One of the health problems people associate with Irish Setters is PRA (Progressive Retinal Atrophy) which is a term for several different forms of hereditary conditions which lead to blindness and which is found in many breeds of dogs.  This was a major problem for the breed in the 1940’s and 1950’s and was the greatest threat to the breed.  This eye condition leads to gradually worsening vision and eventual total blindness in both eyes.  The condition is hereditary and is carried by a simple autosomal recessive gene.

The breed now has a DNA test for PRA rcd 1 mutation. Since the KC started its open register in 1995 no dogs that have been tested since then have been diagnosed with PRA rcd1 in UK.  This is an early onset form of the disease, puppies typically being diagnosed from about 6 weeks and being totally blind by about 12 months, with night blindness being noticed first.  Owners may notice that the dog is bumping into things in the dark or be unwilling to go outside.

By using the DNA test effectively this particular PRA is no longer a problem for Irish Setters in UK and since January 1st 2010 the Kennel Club will only register Irish Setters that are proven to be clear of PRA-rcd 1 (Progressive Retinal Atrophy), or hereditarily clear of PRA -rcd1 e.g. both parents are clear. This includes imported Irish Setters as well.  Do not buy a puppy unless both parents are clear.  This is clearly shown on the KC registration papers of the puppy. Remember both parents need to be clear not just one of them.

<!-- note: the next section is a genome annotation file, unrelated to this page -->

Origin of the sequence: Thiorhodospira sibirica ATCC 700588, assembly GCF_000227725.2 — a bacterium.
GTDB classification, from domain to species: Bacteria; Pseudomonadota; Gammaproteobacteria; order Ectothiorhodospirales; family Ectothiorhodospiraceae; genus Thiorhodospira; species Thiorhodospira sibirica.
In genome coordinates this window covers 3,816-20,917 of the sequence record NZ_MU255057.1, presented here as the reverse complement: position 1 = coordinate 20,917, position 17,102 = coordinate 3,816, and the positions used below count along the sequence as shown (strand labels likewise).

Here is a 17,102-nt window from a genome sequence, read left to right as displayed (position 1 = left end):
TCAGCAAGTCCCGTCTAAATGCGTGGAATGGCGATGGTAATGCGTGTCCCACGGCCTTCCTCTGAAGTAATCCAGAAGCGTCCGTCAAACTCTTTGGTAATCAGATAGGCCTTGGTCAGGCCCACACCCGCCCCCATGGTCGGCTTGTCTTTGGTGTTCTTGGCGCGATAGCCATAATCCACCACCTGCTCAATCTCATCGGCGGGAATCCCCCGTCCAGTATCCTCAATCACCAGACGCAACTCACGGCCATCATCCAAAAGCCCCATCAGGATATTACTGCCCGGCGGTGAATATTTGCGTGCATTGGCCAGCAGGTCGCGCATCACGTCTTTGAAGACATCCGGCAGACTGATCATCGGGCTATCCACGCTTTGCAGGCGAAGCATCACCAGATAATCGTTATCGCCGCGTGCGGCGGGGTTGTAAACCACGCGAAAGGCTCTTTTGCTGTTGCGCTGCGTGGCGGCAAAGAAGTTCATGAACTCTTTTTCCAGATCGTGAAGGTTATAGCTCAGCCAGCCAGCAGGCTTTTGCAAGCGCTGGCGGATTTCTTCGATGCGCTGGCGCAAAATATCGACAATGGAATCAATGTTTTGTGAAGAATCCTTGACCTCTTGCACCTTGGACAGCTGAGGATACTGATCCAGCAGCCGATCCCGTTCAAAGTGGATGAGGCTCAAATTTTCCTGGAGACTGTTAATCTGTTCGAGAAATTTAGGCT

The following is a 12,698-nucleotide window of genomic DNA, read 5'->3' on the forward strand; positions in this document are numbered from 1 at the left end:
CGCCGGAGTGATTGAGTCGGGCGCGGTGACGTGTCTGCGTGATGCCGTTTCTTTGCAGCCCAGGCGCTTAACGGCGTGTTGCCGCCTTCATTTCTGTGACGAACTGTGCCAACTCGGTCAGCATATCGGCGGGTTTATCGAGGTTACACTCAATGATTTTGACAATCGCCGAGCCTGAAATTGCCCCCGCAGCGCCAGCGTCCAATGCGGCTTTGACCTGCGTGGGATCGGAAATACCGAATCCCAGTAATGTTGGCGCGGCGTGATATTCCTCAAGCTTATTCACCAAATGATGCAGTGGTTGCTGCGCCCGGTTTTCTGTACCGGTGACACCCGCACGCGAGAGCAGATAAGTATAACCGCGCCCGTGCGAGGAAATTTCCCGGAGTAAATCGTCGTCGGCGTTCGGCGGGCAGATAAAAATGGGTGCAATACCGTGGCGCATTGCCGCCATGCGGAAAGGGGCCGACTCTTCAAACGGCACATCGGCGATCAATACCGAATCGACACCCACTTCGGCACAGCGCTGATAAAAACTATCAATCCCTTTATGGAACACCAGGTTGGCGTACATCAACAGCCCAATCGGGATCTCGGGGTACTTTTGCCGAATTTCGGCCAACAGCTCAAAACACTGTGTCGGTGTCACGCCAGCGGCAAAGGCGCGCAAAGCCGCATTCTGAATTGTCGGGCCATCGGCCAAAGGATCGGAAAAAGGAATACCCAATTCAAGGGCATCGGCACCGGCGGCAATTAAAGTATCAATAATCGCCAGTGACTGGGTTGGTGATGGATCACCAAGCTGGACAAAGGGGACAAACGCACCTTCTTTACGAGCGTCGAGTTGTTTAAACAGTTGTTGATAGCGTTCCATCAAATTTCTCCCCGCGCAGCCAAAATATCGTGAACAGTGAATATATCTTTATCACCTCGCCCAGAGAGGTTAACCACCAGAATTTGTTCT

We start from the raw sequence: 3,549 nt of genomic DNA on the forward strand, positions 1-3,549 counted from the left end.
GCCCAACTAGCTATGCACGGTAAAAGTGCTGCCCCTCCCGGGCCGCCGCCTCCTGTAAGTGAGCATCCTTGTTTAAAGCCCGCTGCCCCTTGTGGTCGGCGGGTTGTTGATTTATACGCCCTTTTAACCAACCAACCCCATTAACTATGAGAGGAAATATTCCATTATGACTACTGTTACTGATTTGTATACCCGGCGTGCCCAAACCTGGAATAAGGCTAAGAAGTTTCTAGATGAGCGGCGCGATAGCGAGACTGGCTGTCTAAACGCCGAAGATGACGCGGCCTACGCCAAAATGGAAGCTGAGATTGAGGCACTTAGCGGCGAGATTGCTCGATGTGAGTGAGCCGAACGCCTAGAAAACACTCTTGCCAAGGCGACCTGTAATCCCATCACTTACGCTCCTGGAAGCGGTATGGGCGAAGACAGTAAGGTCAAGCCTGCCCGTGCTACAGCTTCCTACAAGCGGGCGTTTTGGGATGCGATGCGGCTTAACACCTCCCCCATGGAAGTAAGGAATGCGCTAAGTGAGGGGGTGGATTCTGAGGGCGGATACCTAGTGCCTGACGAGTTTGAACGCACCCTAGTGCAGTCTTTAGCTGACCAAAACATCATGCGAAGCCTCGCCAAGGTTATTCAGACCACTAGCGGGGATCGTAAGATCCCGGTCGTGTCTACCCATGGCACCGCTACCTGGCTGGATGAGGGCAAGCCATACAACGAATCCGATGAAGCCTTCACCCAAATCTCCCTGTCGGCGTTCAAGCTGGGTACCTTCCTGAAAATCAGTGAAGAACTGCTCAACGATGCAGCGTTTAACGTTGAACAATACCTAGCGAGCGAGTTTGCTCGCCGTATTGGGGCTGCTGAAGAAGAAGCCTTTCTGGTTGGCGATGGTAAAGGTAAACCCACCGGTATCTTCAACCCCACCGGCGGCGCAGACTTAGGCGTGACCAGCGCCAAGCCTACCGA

Why bother to have a PRA rcd 1 clear puppy? 

There are several reasons why this is important; the first being that if a pup is clear then it will never get PRA rcd1 and if you decide to breed then its puppies will never get the problem.  Responsible breeders have worked very hard to eradicate PRA rcd1 from the breed in UK and want to keep it that way.  Also, although you may not be thinking of breeding from your pet at the moment, you may change your mind later and unless both parents are clear from PRA rcd1 then the puppies cannot be registered with the Kennel Club.

In 2014 we were advised that an Irish Setter in mainland Europe had been confirmed as being PRA-rcd1 affected and was going blind. In UK it is very easy to become complacent and believe this problem no longer exists but it obviously does. 


Late onset PRA Blindness

Although PRA rcd1 is no longer a problem it is suggested you have your dog’s eyes tested at an eye clinic every two years, as there are other forms of PRA being identified.

Late Onset PRA (LOPRA) which, as the name suggests, does not show until the dog is older, has been identified in the breed. A mutation known as rcd4 has now been found, and a DNA test is available (NB. rcd2 and rcd3 are mutations found in other breeds).  Time of onset of blindness is variable but typically later in life. 

Recently a mid-onset PRA has been identified, with clinical signs of PRA developing in middle age. The genetic mutation has not yet been identified and research is ongoing.

If your vet believes your Irish Setter has PRA, and he is not genetically affected for rcd1 or rcd4,  consult a veterinary ophthalmologist for a diagnosis. If it is confirmed as PRA  then let the health representative of a breed club and your breeder know immediately.  

Any Irish Setter with suspected sight problems can have DNA testing free-of-charge if the sample sent to the AHT is accompanied by a certificate from a veterinary ophthalmologist confirming PRA (Progressive Retinal Atrophy) which is neither rcd1 or rcd4.